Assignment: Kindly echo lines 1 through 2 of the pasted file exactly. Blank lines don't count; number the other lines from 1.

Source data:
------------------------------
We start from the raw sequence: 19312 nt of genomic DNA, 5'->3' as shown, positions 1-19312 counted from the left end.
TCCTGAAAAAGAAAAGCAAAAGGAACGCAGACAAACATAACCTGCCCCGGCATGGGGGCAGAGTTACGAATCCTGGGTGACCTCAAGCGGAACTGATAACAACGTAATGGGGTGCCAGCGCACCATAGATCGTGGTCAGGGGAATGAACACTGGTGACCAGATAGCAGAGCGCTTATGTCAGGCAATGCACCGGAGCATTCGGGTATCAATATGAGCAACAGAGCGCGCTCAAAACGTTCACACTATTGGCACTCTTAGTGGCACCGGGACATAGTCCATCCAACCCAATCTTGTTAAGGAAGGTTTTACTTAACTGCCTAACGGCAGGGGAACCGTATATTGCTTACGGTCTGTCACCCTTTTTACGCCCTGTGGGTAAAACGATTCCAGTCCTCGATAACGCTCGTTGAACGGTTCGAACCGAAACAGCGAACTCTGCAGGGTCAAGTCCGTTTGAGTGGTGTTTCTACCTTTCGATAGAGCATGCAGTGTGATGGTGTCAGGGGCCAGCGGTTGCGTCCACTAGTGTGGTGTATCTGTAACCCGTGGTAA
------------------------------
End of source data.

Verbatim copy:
We start from the raw sequence: 19312 nt of genomic DNA, 5'->3' as shown, positions 1-19312 counted from the left end.
TCCTGAAAAAGAAAAGCAAAAGGAACGCAGACAAACATAACCTGCCCCGGCATGGGGGCAGAGTTACGAATCCTGGGTGACCTCAAGCGGAACTGATAACAACGTAATGGGGTGCCAGCGCACCATAGATCGTGGTCAGGGGAATGAACACTGGTGACCAGATAGCAGAGCGCTTATGTCAGGCAATGCACCGGAGCATTCGGGTATCAATATGAGCAACAGAGCGCGCTCAAAACGTTCACACTATTGGCACTCTTAGTGGCACCGGGACATAGTCCATCCAACCCAATCTTGTTAAGGAAGGTTTTACTTAACTGCCTAACGGCAGGGGAACCGTATATTGCTTACGGTCTGTCACCCTTTTTACGCCCTGTGGGTAAAACGATTCCAGTCCTCGATAACGCTCGTTGAACGGTTCGAACCGAAACAGCGAACTCTGCAGGGTCAAGTCCGTTTGAGTGGTGTTTCTACCTTTCGATAGAGCATGCAGTGTGATGGTGTCAGGGGCCAGCGGTTGCGTCCACTAGTGTGGTGTATCTGTAACCCGTGGTAA